To this day, among observant Jews, the practice of keeping Sabbath is regarded as a gift, not a burden. In one of the most well-known hymns for beginning the observance of Sabbath, Sabbath is personified as a “bride” that is welcomed in, and is seen as “forever a fountain of blessing,” a place that is “broad” and “free.” The tradition sees the Sabbath as a time and space on earth where a foretaste of the heavenly realm is possible. All of this is to say, the Sabbath itself, and the practice of keeping it, these are not bad things. Moreover, the Pharisees were not wrong or bad in their quest to uphold the keeping of the Sabbath.
Even though we Christians have a tendency to caricature the Pharisees as obsessed with rules, in this case the rules were in place to try to preserve the freedom of the Sabbath. So this is not a matter of supposed Jewish legalism versus so-called Christian freedom. The reality is, the Pharisees in this story “are a stand-in for all convictions, values, traditions, commitments, doctrines, absolutes, proclivities, preferences, and essentialisms—no matter how cherished, noble, or well-intentioned—that stand between us and compassion.” We as Christians—and really any of us as human beings, regardless of our religious or cultural heritage—are just as susceptible to this tendency as anyone else. Plenty of Christian traditions and communities have fallen into that trap, something we here in a New England Congregationalist church should know pretty well, given how we and others caricature our own supposedly “rigid” Puritan ancestors. Indeed, somewhere along the line, the rigidity and restriction of our own Christian-Sabbath-keeping laws and practices became too much for our modern society, and we’ve let them go… but that’s just led to a bondage and slavery of another sort, the bondage of endless consumerism and the slavery of relentless schedules, especially for those in our society for whom economic reality forces them to work on Sabbath and weekend and holiday and evening shift, even while many of us enjoy the conveniences their labor affords us. And so the cycle continues, the pendulum swings: from one rigidity to a different rigidity, from the tyranny of unrelenting rules to the tyranny of unbounded freedom.
Wherever we are in that cycle, whatever point we are at in the pendulum swing, we are likely to be convinced of our “rightness”… how we are right to be where we are, or how we will only be right if we are at a different point. But, you see, rightness is not love. Rightness is not compassion. Rightness is not God. “Being ‘right’ will never get us to Jesus, the Lord of the Sabbath. Only compassion will do that.”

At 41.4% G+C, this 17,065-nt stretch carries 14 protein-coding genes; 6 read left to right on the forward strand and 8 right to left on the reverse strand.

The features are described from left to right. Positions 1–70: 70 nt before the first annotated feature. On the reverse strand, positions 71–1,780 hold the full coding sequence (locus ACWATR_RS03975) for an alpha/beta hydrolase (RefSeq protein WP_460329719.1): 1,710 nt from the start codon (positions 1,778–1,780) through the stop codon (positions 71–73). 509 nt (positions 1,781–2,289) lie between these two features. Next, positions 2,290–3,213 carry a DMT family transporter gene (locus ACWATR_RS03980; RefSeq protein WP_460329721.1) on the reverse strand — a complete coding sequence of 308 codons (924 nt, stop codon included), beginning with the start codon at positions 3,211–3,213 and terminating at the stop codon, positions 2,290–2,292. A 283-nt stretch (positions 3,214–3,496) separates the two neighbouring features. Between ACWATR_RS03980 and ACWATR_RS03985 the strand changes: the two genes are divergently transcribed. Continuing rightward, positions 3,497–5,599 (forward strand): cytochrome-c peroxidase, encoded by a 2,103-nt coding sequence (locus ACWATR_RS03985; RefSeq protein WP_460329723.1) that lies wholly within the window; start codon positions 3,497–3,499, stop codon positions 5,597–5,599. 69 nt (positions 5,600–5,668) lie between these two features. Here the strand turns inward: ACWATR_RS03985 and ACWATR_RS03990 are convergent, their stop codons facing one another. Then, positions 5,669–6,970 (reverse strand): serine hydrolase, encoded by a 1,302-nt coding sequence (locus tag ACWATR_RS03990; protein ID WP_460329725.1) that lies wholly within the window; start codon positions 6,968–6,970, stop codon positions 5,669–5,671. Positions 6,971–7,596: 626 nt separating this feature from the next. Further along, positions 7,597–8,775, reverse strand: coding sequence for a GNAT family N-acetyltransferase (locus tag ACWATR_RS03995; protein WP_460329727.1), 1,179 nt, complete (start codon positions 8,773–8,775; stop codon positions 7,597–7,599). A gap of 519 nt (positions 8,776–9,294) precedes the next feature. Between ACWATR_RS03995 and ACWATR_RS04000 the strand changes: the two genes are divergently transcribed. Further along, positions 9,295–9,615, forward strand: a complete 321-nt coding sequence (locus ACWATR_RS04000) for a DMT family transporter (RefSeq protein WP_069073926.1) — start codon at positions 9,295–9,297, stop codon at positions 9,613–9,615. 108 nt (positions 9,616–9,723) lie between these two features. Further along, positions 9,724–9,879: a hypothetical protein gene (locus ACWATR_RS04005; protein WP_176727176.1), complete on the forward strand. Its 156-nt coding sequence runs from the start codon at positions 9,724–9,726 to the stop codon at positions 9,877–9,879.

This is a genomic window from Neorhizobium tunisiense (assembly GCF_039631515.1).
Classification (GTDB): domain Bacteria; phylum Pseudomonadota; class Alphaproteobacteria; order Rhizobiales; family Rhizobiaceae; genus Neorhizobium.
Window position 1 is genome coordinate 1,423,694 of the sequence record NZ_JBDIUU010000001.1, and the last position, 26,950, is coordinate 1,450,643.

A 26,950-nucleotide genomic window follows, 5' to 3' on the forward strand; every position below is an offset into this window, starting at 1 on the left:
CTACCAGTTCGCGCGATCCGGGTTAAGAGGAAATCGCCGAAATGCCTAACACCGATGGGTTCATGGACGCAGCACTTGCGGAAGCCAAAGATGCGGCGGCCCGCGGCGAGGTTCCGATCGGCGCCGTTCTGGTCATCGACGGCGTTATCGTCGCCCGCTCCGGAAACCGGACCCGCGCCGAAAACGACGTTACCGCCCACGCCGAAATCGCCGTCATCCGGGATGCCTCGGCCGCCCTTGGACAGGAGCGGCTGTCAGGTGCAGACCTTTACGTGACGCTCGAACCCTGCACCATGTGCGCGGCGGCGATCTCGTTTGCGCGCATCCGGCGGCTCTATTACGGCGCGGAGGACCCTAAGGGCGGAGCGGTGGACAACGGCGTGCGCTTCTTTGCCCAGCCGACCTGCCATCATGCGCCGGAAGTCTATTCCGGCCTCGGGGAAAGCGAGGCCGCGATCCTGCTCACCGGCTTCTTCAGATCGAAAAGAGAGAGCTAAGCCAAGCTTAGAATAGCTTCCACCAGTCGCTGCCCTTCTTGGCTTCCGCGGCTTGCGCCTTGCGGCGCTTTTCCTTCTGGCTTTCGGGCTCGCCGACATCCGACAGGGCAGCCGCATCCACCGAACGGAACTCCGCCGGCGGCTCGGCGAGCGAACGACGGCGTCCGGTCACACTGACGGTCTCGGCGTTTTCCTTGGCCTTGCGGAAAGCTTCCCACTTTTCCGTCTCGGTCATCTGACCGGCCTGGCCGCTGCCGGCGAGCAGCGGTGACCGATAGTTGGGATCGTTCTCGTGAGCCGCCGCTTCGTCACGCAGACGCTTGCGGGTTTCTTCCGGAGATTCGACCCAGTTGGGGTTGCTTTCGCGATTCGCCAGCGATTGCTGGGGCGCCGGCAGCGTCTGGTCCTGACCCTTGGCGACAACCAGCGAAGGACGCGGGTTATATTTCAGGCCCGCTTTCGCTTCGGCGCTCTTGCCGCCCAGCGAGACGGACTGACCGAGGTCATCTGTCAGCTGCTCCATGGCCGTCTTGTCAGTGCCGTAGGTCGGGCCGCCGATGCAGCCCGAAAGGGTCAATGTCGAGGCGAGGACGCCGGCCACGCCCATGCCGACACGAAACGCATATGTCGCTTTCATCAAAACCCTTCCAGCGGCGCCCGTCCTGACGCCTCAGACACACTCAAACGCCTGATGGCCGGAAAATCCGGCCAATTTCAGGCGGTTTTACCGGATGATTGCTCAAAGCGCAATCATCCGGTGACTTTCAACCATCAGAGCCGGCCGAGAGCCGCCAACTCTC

The good news, though, is that in Jesus, God comes to us with the boundless compassion that even our own rightness and self-righteousness cannot box in or rule out. Jesus walks “through the sacred fields of our lives, and pluck[s] away what we hold dear” so that we don’t have anything to cling to that is “less bold, daring, scary, exhilarating, or world-altering than love.”
 Based on the telling of the story by Anthony de Mello, The Song of the Bird, reprint ed. (Image, 1984), 63; supplemented by the version of the story told by Gurumayi Chidvilasananda, http://www.siddhayoga.org/teachings/stories/gurus-cat
 Exodus 20:8-11, nrsv.
 The Rabbinical Assembly, Siddur Lev Shalem: For Shabbat & Festivals (New York: The Rabbinical Assembly, 2016), 23. The midrash cited is Mekhilta D’Rabbi Ishmael, Ba?odesh 7.
 A poem, really, by 16th century Jewish mystic Shlomo Halevi Alkabetz, titled L’chah Dodi; this poem/hymn forms the climax of Kabbalat Shabbat, the liturgy of welcoming the Sabbath that in many Jewish communities precedes the Sabbath evening service liturgy.
 Central Conference of American Rabbis, Miskhan T’Filah: A Reform Siddur – Weekdays, Shabbat, Festivals and other occasions of public worship, transliterated ed. (New York: Central Conference of American Rabbis, 2007), 138-139. See also The Rabbinical Assembly, Siddur Lev Shalem, 23-25 (s.v. “L’kha Dodi”).
 M. Eugene Boring, Mark: A Commentary, The New Testament Library (Louisville, KY: Westminster John Knox Press, 2006), 89.
 Debie Thomas, “The Lord of the Sabbath,” Journey with Jesus: A Weekly Webzine for the Global Church, Lectionary Essays, 27 May 2018; https://www.journeywithjesus.net/essays/1795-lord-of-the-sabbath